Alexandra Leese: «Being a man today is about allowing yourself to feel and express emotions without being afraid, and to recognise that the human condition is universal.»

Thomas Lohr: «I thought about what it means to me and if anything changed since the debate started but to be honest nothing really changed how I or most of my friends see the role of a man today. That has of course to do with the friends I surround myself with and the people I interact with on a daily basis. I do think the #MeToo movement and debate was way overdue and in my opinion this can just be a starting point. A lot has still to change in the way society defines men but also women.»

Dorian Ulises López Macías: «Masculinity today is one or several, being a man remains a privilege or begins to be a burden. There is no single and hegemonic model. The internet, the reggaeton and the growing narco culture clearly begin to draw the silhouette of the new Mexican man. Now he can dye his hair, draw his eyebrows but also carry a weapon. Men today are, or can be, ‘lumbersexuals’, ‘androgynous’, ‘normcore’ and ‘hipsters’. Or none of these.»

Rosie Matheson: «To be a man today is multi-faceted. The idea of masculinity and manliness pressured by society is rapidly changing and decreasing and I feel that the traditional gender identity is really being challenged. From shooting my photo series ‘Boys’ and meeting all types of young males, it really showed me that to be a man today is about being confident in yourself, in whatever you are and whatever you do. It’s ok to dress, walk and talk however you like. Of course not everyone is accepting and it’s still not a free world but the movement is really positive towards what masculinity is today and encouraging men to show more emotion, have a softer side and be completely themselves rather than having to live up to an outdated stereotype.»

Greg Miller: «We often associate masculinity with strength and power. In this photograph Mario is, on one hand, a specimen of physical perfection, yet seeing him in the shower we are mindful of his vulnerability. He appears to be almost melting. This picture hinges on this dichotomy between strength and vulnerability. I was a child of the 70’s so I grew up with Free to Be You and Me, the book and album created by actress Marlo Thomas that taught children, boy and girls, that you can be anything. I listened as the US football player Rosie Grier sang to me that it was “Alright to Cry”. I am grateful I learned this because now, as a 50 year old man, I am a husband and a father to two daughters where my finest moments have not been when I am the strong man in the room, but when I am listening and being present. It is the closest I come to melting.»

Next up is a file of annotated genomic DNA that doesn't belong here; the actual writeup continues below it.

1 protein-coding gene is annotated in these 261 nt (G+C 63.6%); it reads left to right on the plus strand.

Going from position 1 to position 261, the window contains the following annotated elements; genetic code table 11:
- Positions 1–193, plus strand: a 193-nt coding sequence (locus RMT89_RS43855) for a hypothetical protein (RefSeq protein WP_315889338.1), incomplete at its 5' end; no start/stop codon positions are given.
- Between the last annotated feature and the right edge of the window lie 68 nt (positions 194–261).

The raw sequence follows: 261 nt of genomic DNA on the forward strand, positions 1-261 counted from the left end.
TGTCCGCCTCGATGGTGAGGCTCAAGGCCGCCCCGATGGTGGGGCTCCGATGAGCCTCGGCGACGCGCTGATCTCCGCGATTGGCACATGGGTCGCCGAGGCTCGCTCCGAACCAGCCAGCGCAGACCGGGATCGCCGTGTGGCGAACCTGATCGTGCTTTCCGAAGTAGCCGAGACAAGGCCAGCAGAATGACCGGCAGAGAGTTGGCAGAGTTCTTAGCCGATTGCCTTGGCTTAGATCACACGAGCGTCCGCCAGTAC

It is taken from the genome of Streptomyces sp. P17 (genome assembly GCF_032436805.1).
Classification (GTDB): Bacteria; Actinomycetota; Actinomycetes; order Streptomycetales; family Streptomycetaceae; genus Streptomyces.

Jamie Morgan: «The best man in me would be strong and kind and support the people around me, in every way, emotional, practical and spiritual. Supporting my friends, supporting my wife on her journey, supporting my child who needs so much attention and guidance. Also trying to be a positive force in the world and be part of the changes that we need to make as a society, hopefully leading by example. I often fail miserably but the best man in me is strong enough to show my weakness,  honest enough to show my vulnerability, and caring enough to take action! Throughout my life and work I have always championed true diversity and gender fluidity, that is just normal behaviour to me, anyone who doesn’t is suspect. Anyway I really think that it’s not about being a man or a woman, but more about the energy of masculinity and femininity that we all have within us in varying degrees. I love the feminine energy in everybody, including myself, but sometimes the masculine energy is really needed. It can move mountains and hold up rivers that need be crossed!»

Matthew Morrocco: «To be a man today means to aspire to the destruction of “man” as a category. To place a binary on gender does nothing but divide people, placing particular roles on one group or another. In the structure that I envision being a “man” will not exist. There will just be people with biological differences each requiring their own unique and yet equal level of care.»

Ricardo Nagaoka: «To be a man today is to consistently re-examine ourselves, to both question our position in society and to embrace a freedom from what was historically considered to “be a man”. For many of us, this mean learning how to be emotional, vulnerable and understanding beyond what our gender roles dictated in the past.»

Zee Nunes: «There were many preconceptions around the concept of masculinity. Associated with greed, sex and power and in a world that mental and physical strength could not be broken. The man of today is more interested in being vulnerable, reliable and dependable.»

Studio Prokopiou: «To be a man today means challenging what it meant in the mainstream in the past.  In the queer community we have always understood the dichotomies inherent in gender roles – the implication of ‘performance’ was always self-evident. Today, a man can be feminine without negating his masculinity, and importantly, without having to mitigate, justify or explain.»